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Entrepreneurs Get Creative To Conquer Covid Setbacks

Updated: Nov 12, 2021

Yasmin Britow and Nabilah Diedericks are two extraordinary entrepreneurs living in Cape Town. Yasmin has systemic sclerosis and Nabilah is autistic. They open up about the challenges they face, why they chose entrepreneurship, and what has helped them get through the difficult times, especially during the coronavirus pandemic.

Yasmin Britow and Nabilah Diedericks Mosadi
(L-R) Yasmin Britow and Nabilah Diedericks.

Jazsy’s Bespoke Services

Yasmin Britow is the owner of Jazsy’s Bespoke Services (JBS) in Malibu Village. JBS offers a personal shopping service to help customers live their lives without worrying about running to the store. Think of them as a mini Takealot with a personal touch. JBS listens to its customers, and works hard to save them time and money so they get the best bargain.

“I have systemic sclerosis – an autoimmune disease in which the body’s immune system attacks itself. It is an excessive production and accumulation of collagen and other proteins in tissues and the cause is unknown. Living with this is challenging, but I have a supportive husband,” says Yasmin.

Yasmin lost her job and her (unofficially adopted) daughter moved back into her home. To save money, she was purchasing goods from a lady via Facebook who lived nearby. Her business ran into financial problems and when she couldn’t deliver, Yasmin saw a gap and took it. “My major challenges are cash flow and dismissive suppliers. I allow my customers to buy on credit and then it becomes difficult to deal with default payers. My suppliers don’t take me seriously, so they sometimes dismiss my order leaving me unable to fulfil my obligations to customers. I really need more reliable suppliers who don’t mind growing with me.” But Yasmin has learnt to be unapologetic, assertive and confident.

“Lockdown was very challenging because all the markets where I usually sell my goods were closed and I could not deliver products to customers due to social distancing regulations. I was also not considered an essential service. I spent my time researching what my clients wanted: everyone was looking for good hand sanitisers, detergents and masks. So, I adapted my product offering accordingly.”

Yasmin’s business didn’t close during lockdown; it just ran differently. “I refined my product range and when the regulations allowed, started delivering to customers.”

Connect with Jazsy’s Bespoke Services on Facebook.

Finz Aquatics and Fitness

Nabilah Diedericks owns Finz Aquatics and Fitness in Grassy Park. Finz Aquatics is a swim school with a difference: they specialise in disability therapy and children diagnosed with Autism Spectrum Disorder (ASD) and various special needs. “When I was younger it was difficult to perform any task, my speech and motor skills were very delayed. I started talking at the age of 5. I was diagnosed with borderline ASD. My parents could not afford to send me to a school that specialised in dealing with children who had ASD, so I was held back in class. My teachers told me that I was a failure and my swim coach said I would never make it,” says Nabilah.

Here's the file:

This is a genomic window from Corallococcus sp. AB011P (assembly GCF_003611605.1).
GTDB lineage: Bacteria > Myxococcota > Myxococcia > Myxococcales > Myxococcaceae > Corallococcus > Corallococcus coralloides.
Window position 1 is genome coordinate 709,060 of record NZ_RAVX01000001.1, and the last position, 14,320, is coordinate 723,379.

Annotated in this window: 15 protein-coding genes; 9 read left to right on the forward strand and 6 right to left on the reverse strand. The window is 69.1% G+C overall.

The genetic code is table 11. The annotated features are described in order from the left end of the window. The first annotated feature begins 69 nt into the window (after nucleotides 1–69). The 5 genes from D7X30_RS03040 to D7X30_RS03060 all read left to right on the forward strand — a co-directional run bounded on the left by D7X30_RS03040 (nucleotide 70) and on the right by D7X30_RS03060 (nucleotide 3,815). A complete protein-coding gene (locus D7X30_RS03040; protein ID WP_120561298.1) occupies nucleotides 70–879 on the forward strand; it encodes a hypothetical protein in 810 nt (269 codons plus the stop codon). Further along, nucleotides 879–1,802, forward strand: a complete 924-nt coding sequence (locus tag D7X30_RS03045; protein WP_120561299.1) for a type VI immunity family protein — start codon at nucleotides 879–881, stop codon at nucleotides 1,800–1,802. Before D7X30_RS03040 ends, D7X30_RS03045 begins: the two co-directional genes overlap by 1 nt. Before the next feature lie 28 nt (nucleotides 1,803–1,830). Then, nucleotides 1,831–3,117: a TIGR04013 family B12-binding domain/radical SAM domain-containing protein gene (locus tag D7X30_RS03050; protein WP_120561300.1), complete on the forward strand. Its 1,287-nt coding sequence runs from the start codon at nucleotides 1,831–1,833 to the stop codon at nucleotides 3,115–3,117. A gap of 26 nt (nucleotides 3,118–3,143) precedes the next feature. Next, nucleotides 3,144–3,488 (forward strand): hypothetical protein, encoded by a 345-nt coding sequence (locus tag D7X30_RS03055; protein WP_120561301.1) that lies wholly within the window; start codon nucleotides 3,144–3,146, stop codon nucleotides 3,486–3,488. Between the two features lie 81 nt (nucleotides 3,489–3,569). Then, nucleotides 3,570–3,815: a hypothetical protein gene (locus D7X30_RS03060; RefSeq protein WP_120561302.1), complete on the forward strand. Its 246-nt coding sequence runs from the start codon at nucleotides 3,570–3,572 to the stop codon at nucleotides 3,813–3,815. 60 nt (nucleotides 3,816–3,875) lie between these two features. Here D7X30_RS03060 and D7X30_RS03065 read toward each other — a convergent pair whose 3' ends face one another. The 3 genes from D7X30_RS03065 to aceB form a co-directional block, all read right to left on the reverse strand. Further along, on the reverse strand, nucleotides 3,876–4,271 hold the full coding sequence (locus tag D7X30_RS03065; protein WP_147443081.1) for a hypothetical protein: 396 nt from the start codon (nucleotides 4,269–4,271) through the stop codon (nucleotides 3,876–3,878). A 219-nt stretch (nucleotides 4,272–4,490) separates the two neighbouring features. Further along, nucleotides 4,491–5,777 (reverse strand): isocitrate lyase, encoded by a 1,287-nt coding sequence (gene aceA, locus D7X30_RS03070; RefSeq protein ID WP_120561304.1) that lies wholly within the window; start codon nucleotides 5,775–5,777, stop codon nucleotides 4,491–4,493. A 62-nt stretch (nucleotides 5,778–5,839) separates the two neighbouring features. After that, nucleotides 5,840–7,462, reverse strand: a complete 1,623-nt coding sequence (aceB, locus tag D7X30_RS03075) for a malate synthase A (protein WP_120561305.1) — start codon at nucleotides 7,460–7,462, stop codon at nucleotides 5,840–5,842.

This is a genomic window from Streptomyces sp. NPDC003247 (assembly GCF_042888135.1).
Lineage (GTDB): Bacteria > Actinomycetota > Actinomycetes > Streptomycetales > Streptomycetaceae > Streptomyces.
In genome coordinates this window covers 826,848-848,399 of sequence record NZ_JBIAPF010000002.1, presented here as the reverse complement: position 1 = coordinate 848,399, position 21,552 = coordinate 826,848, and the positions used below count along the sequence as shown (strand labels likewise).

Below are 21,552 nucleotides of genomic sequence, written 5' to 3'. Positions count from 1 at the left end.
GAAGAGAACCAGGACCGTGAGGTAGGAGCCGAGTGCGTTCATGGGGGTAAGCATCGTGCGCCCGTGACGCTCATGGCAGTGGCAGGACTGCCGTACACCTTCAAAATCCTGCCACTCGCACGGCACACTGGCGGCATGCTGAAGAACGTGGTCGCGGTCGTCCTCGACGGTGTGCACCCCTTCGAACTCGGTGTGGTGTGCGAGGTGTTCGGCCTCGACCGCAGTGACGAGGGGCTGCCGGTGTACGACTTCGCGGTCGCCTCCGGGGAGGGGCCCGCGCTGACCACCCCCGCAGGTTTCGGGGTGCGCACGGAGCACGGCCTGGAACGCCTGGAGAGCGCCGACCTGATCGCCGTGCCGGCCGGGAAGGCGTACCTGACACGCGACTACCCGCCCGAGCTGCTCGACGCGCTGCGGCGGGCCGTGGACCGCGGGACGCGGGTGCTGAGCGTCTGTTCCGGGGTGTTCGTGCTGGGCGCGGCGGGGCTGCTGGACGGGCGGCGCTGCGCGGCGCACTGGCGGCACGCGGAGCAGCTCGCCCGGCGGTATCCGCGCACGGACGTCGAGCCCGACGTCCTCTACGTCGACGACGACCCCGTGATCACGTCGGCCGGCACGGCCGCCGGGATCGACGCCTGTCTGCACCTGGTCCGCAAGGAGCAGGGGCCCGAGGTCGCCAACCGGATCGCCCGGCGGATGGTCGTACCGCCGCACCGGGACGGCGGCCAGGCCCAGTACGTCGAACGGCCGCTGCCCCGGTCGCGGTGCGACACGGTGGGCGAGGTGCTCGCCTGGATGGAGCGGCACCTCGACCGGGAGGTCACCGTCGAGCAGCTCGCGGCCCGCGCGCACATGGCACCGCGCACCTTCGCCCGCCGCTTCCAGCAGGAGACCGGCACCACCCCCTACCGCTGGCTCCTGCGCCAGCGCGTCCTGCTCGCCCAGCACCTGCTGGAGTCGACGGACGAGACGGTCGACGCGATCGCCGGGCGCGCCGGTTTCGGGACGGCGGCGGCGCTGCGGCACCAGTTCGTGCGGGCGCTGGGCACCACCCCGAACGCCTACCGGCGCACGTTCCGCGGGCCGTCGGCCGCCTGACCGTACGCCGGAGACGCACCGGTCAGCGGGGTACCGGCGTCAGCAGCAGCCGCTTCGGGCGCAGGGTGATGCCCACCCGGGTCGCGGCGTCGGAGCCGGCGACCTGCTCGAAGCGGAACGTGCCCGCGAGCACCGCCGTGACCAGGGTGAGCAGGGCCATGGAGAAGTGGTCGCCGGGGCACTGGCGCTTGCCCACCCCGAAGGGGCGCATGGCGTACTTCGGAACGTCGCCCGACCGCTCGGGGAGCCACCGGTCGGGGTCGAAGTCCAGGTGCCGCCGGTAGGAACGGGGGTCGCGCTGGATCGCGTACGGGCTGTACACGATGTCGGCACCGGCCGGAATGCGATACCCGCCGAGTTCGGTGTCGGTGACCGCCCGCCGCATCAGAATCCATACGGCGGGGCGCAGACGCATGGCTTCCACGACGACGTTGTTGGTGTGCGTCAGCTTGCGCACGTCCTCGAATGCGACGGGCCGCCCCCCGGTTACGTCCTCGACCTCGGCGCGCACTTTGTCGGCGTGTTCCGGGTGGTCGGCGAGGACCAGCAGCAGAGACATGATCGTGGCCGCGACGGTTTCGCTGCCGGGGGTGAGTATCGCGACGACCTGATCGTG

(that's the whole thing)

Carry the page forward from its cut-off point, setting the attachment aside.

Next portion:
When Nabilah was in grade 11, she wanted to contribute financially to the household. Her uncle paid R750 for her to complete a swimming instructor’s course. Nabilah completed the course and started coaching after school.

“I noticed there was a lack of knowledge and understanding about people with disabilities and autism. While teaching at a swim school, there was a child who did not want to get into the water. I managed to calm the child and get her into the pool. I realised I had a knack for communicating with children who were anxious about water.”

For Nabilah, the biggest challenge is when a parent brings their young child to swimming lessons and the child cries during two or three lessons. The parent then cancels the lessons and that’s actually a parent quitting on their child. “Ultimately, that child will get comfortable in the water and learn to swim. You just shouldn't give up too soon. It’s important to understand that learning to be water safe is not supposed to be fun. There are essentials, and you have to teach them. Once those are in place, the child begins to have fun. It is important not to give up.”

During lockdown, Nabilah spent most of her time with her family. She enjoyed it so much that she admits to being nervous about reopening the business. “We were closed for seven long months and could only reopen when Swimming South Africa agreed that we were Covid-compliant. Until then, I updated clients on the new rules and, most importantly, I had to keep my brand alive. I did this by posting updates on social media and giving my students various exercises to stimulate their muscles. Interacting with my client base during lockdown helped drum up interest for when the school reopened.”

Finz Aquatics and Fitness reopened on 1 October. “We have implemented many new rules to allow us to operate smoothly and be compliant. Children and adults now have one-on-one lessons; we have cancelled group lessons temporarily. There are also fewer teachers in the water. Parents have to wait outside until the lesson ends while children with special needs are allowed to have one parent on the pool deck.”

Nabilah says that these rules have taken away the social aspect of swimming. “Our little swimmers do not understand why they cannot give their swim coach a hug after their lesson. This is the new norm in the sports industry, and it looks like it will be like this for a very long time.”

Connect with Finz Aquatics and Fitness on Facebook and Instagram.



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